This great waste of a Ram season continues to drag on at an excruciating pace--three fiascoes to go, still?--and it’s a shame no one can take this ball of confusion and hand it off to Cleveland Gary.
That’d be one way to get rid of it.
Of all the times not to fumble. Here were the Rams, their season in ruins three weeks earlier, granted a glimmer of hope by the news on Sunday’s scoreboard: Minnesota and Green Bay had lost, meaning a Ram victory over New Orleans would forge a four-way tie for the NFC’s last wild-card slot at 6-7. Here were the Rams, leading New Orleans by 10 points in the fourth quarter of a game in which they would out-gain the Saints, 444 yards to 218, and out-first down them, 24-9.
There went the Rams, tripping over old bad habits and inventing new ones, going down in a 24-20 heap that, in its own way, was tougher to stomach than the disasters in Chicago and Pittsburgh and the overtime breakdown against Cincinnati.
In this one:
The Rams are headed for a 7-0 first-quarter lead, Gary over right tackle . . . and he fumbles the ball into the end zone, where New Orleans’ Gene Atkins recovers for a touchback.
The Ram defense amazes by keeping the Saints out of the end zone for the first half . . . and Jim Everett throws away a 10-3 lead when his third pass of the third quarter is picked off by Brett Maxie and returned 50 yards for a touchdown.
The Ram defense holds New Orleans to four first downs through the first three quarters, limits Saint running backs to 25 yards through the first three quarters . . . and opens the fourth quarter by falling down in front of Gill Fenerty, who is able to step over enough bodies for a 60-yard touchdown.
The Rams gamble by throwing a fourth-quarter pass to Gary . . . and he fumbles again, leaving New Orleans a scant 42 yards from the go-ahead touchdown.
Everett has to burn two timeouts in the third quarter because his teammates forget how and where to line up . . . and then runs out of time in a chaotic final scramble, getting sacked as time expires, only to be saved, temporarily, by a Saint offsides penalty.
There was no time left: 0:00 . In a moment, the same would shine on the Rams’ playoff pipe dream.
But between, Everett had one last fling. The game couldn’t end on a defensive penalty, so it ended with a sigh. On fourth-and-goal from the nine, Everett looked briefly into the end zone, saw no one open, looked then to Buford McGee in the right flat, tried to throw . . . and then had New Orleans linebacker Pat Swilling, silent all Sunday, hit him as his arm cocked back.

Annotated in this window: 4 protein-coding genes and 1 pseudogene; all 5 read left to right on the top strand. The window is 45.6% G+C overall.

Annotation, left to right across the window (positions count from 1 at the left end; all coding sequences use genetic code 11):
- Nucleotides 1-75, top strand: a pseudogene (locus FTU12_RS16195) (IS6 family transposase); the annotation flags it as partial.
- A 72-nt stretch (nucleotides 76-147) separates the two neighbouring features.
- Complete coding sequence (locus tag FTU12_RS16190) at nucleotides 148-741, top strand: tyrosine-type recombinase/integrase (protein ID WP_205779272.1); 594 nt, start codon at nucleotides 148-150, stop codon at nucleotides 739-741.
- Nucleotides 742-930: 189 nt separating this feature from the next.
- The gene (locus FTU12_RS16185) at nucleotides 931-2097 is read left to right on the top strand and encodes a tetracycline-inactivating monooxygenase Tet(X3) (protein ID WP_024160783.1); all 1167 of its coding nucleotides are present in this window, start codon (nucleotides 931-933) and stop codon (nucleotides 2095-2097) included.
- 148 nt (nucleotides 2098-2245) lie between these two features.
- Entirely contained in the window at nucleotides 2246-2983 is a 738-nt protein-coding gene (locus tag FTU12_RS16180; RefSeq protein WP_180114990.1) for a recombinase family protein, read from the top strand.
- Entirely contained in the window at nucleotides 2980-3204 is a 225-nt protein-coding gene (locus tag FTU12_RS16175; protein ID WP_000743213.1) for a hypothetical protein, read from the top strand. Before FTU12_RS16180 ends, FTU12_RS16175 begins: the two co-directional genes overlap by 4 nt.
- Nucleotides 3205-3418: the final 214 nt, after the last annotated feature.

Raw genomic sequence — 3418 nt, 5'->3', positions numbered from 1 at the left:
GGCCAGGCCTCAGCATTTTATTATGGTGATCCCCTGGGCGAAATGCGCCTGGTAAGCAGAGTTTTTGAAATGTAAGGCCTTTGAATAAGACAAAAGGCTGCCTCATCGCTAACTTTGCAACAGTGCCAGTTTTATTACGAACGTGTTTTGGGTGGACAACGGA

The pass skipped on the grass--too short for McGee, but just right for the Saints.
Only the Rams, only in 1990.
From domination to disaster--and they needed just 15 minutes.
This was a pure giveaway, so naturally, most of the postgame attention was directed to the man who gave it away twice, Gary, the Cleveland who keeps playing like a Brown. Five lost fumbles in four weeks. Eleven fumbles--and seven lost--in 13 weeks. Even John Robinson, Gary’s head coach and head defender, couldn’t roust up another rescue attempt.
“He’s not the reason we lost the football game, but I don’t know what I can say to protect him,” Robinson said. “He just can’t fumble any more.”
Earlier in the week, it was suggested that Gary had developed a mental block about holding onto the football, comparing it to the psychological mountain Steve Sax used to face when trying to throw to first base. At the time, Robinson scoffed.
Sunday, Robinson wasn’t scoffing any more.
“It’s hard for me to say it isn’t now,” Robinson said. “It’s happening too frequently now. I can’t do anything but accept that we’ve got a problem and we’d like it to go away.”
This is first for Robinson, a first for Gary. Robinson never coached a runaway fumbler before--Wendell Tyler preceded him in Anaheim--and he drafted Gary out of college in part because Gary never fumbled in college.
But. . . .
“He didn’t carry the ball that much in college,” Robinson said. “He’s carried it, what, 200 times this year? (Actually 179.) And he’s fumbled it five times, six times, eight times--whatever it is. We’d like to say, ’90% of the time, he holds onto it,’ but we’ve got to accept it for what it is, and that he can’t be in there until he makes some adjustments.”
Gary stood firm and handled the hard questions, better than he had handled the hard hits on the field.
“I feel like I let everybody down,” Gary said. “This is the team that drafted me. They drafted me to run the football. I have an obligation to this team. I don’t feel good about this.
“Who cares if you lead the league in scoring? All you’re going to hear about is the negative. I’m the league leader in scoring but, unfortunately, I’m also leading the league in fumbles. I don’t know what the record is. . . .
“In college, I was a big, physical guy who also had a lot of quickness. After awhile, you start to get confidence--'They can’t get a good shot at me.’
“But here, everyone’s quick. You get enough missiles shot at you, some are going to hit.”
Nearby, Everett did what he could to divert attention.
“I think Cleveland runs the ball as hard as anybody. You’d like to think these things just happen at inopportune times, and you hope they’re correctable,” Everett said. “And it’s more than just Cleveland. You can point fingers at all kinds of things, but we had a lot of things go wrong today.”
Those wasted timeouts, for two.
“You’re asking a lot of people to be responsible about where they should line up, and there were times when they weren’t in the right formation,” Everett complained. “I’m always going to call time because I’m always going to line us up correctly.
“I did the exact same thing (call timeouts) in the 49er game, except we won. You win and those things go unnoticed.”
You lose and nothing goes unnoticed.
Did you notice the Rams have nothing more to do in this season than to wait for the next one?